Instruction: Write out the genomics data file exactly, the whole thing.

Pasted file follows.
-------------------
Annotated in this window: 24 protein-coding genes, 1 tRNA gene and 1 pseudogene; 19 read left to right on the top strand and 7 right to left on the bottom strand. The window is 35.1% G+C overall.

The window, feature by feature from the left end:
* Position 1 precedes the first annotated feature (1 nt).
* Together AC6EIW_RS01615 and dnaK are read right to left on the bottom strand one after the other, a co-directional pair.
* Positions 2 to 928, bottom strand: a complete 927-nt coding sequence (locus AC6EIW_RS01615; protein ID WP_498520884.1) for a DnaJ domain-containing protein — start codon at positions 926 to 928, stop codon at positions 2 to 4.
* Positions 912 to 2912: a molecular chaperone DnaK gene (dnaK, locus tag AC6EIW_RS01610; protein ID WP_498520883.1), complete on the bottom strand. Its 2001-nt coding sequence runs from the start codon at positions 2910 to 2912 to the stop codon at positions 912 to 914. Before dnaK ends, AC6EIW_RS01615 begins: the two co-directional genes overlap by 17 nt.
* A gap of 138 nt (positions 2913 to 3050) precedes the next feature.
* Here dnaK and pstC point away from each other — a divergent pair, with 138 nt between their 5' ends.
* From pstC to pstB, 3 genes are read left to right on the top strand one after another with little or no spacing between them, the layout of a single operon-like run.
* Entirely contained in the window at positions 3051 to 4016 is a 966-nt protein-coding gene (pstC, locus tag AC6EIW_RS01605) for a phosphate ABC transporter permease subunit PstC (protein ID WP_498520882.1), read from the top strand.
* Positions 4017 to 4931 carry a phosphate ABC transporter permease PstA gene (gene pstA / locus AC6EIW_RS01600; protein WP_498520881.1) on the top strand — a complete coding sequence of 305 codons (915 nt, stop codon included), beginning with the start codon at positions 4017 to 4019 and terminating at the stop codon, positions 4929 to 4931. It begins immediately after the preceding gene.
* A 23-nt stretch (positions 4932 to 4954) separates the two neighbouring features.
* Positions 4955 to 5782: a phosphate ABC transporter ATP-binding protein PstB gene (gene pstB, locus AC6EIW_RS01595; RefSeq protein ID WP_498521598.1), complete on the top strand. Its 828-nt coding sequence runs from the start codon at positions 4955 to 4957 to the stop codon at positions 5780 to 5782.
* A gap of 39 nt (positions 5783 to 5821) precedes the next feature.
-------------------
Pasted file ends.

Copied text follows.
Annotated in this window: 24 protein-coding genes, 1 tRNA gene and 1 pseudogene; 19 read left to right on the top strand and 7 right to left on the bottom strand. The window is 35.1% G+C overall.

The window, feature by feature from the left end:
* Position 1 precedes the first annotated feature (1 nt).
* Together AC6EIW_RS01615 and dnaK are read right to left on the bottom strand one after the other, a co-directional pair.
* Positions 2 to 928, bottom strand: a complete 927-nt coding sequence (locus AC6EIW_RS01615; protein ID WP_498520884.1) for a DnaJ domain-containing protein — start codon at positions 926 to 928, stop codon at positions 2 to 4.
* Positions 912 to 2912: a molecular chaperone DnaK gene (dnaK, locus tag AC6EIW_RS01610; protein ID WP_498520883.1), complete on the bottom strand. Its 2001-nt coding sequence runs from the start codon at positions 2910 to 2912 to the stop codon at positions 912 to 914. Before dnaK ends, AC6EIW_RS01615 begins: the two co-directional genes overlap by 17 nt.
* A gap of 138 nt (positions 2913 to 3050) precedes the next feature.
* Here dnaK and pstC point away from each other — a divergent pair, with 138 nt between their 5' ends.
* From pstC to pstB, 3 genes are read left to right on the top strand one after another with little or no spacing between them, the layout of a single operon-like run.
* Entirely contained in the window at positions 3051 to 4016 is a 966-nt protein-coding gene (pstC, locus tag AC6EIW_RS01605) for a phosphate ABC transporter permease subunit PstC (protein ID WP_498520882.1), read from the top strand.
* Positions 4017 to 4931 carry a phosphate ABC transporter permease PstA gene (gene pstA / locus AC6EIW_RS01600; protein WP_498520881.1) on the top strand — a complete coding sequence of 305 codons (915 nt, stop codon included), beginning with the start codon at positions 4017 to 4019 and terminating at the stop codon, positions 4929 to 4931. It begins immediately after the preceding gene.
* A 23-nt stretch (positions 4932 to 4954) separates the two neighbouring features.
* Positions 4955 to 5782: a phosphate ABC transporter ATP-binding protein PstB gene (gene pstB, locus AC6EIW_RS01595; RefSeq protein ID WP_498521598.1), complete on the top strand. Its 828-nt coding sequence runs from the start codon at positions 4955 to 4957 to the stop codon at positions 5780 to 5782.
* A gap of 39 nt (positions 5783 to 5821) precedes the next feature.